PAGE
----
Preview: “Departure Study of Mother/land Fabric” presented by The Exponential Festival, filmed at The Brick Theater

Photo: Shunyao Zhang


Departure Study of Mother/land Fabric is a multimedia performance about the story of Annie Heath’s adoption, but it’s not about the facts. The facts in her story are sparse, and a little suspect. Her narrative is standard on the surface, but as with all histories involving family and government institutions, things get hazy.

Annie has a familiar Asian-American story, especially to anyone who grew up in the 90s: a South Korean woman gave birth to a daughter with a cleft lip and put her up for adoption. A white family from upstate New York adopted her, and she became an American citizen, raised in a town full of people who look nothing like her.

In Departure Study, Annie looks at this narrative and sees only gaps. Was her birth father present for her birth? Did her birth mother name her before giving her away? Did they hold her? Do they think of her? Does she look like her siblings? Suspicion, mourning, and years of reflection turn a simple story into a web of missing information. Annie uses this solo performance to display the holes in her family history, and her process of discovering them.

The murky, unsettled nature of Departure Study is refreshing at a time when white audiences are clamouring for simple answers to questions of race. The dance world has taken a particularly strange approach: spotlighting Asian artists across diasporic and artistic backgrounds as a bizarre nonsequitur to the rise in hate crimes targeting Asian people in 2021. Annie has been included in these presentations despite the intentionally non-prescriptive nature of her work. As exciting as it is to have experimental art included in conversations about race, anyone looking for a neat takeaway will miss out on Annie’s nuanced artistic vision.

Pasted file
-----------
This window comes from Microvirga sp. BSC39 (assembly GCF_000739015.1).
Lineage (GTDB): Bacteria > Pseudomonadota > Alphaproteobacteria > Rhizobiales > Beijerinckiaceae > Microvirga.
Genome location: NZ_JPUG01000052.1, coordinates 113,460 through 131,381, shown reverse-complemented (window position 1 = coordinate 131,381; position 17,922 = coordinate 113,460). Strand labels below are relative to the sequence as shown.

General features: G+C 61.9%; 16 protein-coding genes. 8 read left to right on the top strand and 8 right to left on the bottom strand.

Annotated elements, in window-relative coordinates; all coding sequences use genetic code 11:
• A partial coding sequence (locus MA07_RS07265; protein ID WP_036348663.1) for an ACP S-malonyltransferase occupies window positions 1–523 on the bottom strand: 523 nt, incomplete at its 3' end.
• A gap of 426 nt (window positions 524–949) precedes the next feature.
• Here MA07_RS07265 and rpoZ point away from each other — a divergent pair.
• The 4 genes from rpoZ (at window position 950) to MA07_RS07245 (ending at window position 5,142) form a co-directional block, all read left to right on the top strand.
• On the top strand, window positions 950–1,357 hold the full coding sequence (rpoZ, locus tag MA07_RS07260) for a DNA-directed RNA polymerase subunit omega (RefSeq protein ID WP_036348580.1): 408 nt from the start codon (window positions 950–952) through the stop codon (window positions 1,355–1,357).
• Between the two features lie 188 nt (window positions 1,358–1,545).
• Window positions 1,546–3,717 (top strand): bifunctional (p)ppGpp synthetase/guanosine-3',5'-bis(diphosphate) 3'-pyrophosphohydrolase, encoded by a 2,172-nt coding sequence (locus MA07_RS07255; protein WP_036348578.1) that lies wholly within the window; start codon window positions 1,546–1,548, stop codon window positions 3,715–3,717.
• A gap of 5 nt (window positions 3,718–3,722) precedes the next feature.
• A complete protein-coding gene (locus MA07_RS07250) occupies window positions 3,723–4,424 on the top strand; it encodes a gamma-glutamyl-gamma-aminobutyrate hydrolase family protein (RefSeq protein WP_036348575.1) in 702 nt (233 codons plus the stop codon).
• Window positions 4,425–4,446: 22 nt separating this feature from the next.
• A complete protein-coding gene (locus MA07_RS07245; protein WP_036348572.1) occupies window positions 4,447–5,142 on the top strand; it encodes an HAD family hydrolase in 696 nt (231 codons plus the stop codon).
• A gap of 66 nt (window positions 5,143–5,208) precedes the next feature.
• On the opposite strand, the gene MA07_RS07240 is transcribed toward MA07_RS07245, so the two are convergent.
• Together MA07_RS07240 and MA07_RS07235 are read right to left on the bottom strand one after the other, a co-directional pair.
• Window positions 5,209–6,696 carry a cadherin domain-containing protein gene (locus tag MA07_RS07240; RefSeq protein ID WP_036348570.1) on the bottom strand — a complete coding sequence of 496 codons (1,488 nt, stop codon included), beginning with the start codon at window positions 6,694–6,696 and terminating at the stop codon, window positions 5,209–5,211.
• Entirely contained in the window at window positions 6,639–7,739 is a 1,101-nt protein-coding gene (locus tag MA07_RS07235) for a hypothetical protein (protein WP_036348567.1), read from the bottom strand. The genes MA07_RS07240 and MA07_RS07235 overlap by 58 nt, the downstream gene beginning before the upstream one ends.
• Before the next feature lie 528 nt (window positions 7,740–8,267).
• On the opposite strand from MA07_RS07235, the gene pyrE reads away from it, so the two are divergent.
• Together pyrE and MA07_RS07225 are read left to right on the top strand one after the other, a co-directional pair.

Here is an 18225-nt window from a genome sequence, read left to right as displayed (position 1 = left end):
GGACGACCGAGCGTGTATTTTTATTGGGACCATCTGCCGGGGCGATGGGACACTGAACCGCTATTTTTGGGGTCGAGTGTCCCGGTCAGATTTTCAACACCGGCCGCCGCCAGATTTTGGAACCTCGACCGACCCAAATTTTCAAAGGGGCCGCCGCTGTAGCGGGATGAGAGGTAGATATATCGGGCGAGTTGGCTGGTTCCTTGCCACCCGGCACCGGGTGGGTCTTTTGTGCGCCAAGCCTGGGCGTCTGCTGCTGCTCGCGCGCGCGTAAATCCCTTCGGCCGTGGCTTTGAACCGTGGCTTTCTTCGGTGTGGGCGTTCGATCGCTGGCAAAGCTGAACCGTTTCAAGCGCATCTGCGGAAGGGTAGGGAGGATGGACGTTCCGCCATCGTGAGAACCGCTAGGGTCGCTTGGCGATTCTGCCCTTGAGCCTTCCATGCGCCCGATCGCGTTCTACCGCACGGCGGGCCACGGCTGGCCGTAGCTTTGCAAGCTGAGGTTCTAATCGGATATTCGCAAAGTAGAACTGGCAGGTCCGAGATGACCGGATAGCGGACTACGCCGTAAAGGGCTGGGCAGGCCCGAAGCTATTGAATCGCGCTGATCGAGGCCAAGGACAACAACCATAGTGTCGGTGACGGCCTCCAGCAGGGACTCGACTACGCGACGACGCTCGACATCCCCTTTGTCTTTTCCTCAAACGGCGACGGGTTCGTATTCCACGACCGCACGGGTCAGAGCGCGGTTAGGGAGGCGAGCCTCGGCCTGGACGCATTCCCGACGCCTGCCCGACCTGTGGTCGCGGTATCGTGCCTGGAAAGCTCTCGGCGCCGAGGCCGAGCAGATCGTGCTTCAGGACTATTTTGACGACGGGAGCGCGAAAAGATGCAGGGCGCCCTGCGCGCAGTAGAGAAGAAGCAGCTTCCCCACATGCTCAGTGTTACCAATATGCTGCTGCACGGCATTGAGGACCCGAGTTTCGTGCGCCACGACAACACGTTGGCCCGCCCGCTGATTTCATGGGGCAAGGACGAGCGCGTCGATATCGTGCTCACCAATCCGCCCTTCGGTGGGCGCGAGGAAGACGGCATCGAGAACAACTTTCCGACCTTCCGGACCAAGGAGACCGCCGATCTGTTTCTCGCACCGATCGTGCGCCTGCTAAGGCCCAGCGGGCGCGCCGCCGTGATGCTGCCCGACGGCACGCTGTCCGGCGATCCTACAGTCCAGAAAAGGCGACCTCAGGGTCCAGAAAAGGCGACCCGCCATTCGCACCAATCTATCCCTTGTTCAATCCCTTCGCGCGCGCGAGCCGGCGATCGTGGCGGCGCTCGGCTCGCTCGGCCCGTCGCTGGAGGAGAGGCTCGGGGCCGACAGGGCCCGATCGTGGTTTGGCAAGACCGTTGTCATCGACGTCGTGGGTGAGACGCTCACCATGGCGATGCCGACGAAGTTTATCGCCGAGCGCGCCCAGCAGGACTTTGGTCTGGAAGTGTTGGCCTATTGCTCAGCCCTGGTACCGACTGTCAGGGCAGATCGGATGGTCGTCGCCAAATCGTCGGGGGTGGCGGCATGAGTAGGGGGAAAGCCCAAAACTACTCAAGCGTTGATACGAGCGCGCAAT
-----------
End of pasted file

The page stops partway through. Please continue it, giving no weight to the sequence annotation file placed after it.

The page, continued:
Part of this complexity comes from the variety of mediums included in Departure Study. Videos, spoken poetry, and a set of bojagi-style hanging textiles round out the atmosphere. In projections, smaller versions of Annie drift across the silk, occasionally syncing up with full-size Annie as she folds and carves through the golden light. Her body is layered, recorded, repeated, distorted against the close brick walls. Yet the mystery and magnetism of Annie’s living body grounds the piece, holding your attention amid the stage set.

There is an implicit power in Annie’s movement. She improvises gracefully, leaving behind beauty in favor of smoothness and strength. Twisting her body in a squat, she slows down, makes an invisible adjustment, and continues to turn impossibly around her feet. She spends much of the performance walking backwards—hands gripping her calves in crouched steps, or wandering upright as her limbs float around her. Later, she flips her body fluidly onto the ground, lays on her stomach, and floats her legs into the air behind her. Seamless, ghostly, and simple.

This form of measured improvisation takes years to develop. The impulses are not gestural or playful—they result from an investigation of inner feeling. Annie’s improvisation reveals a deep relationship to her own body, determined by pleasure and effort, and almost entirely devoid of external reference.

What is the body if not your closest, most concrete tie to blood lineage? It’s a mirror, a translation, a vessel for parallels and repetition across oceans and decades. In the moments where Annie lies on the ground with her legs spread, time telescopes as she reenacts her own birth, and mimes the possibility of future motherhood. She demonstrates, subtly, the iterations of history alive in her body.

The sticky and unsatisfying takeaway of Departure Study is that the story of self changes over time. Each person’s connection to their diaspora grows, shifts, and matures. Departure Study holds two years of Annie’s ever-changing relationship to her narrative. In the time since she began this solo, she has gotten married, moved out of New York City, lived through years of a pandemic, contacted her birth mother, and is now considering having children of her own. There is no redemption arc or resolution to questions about her past—just a continued commitment to investigating, reassessing, and process.

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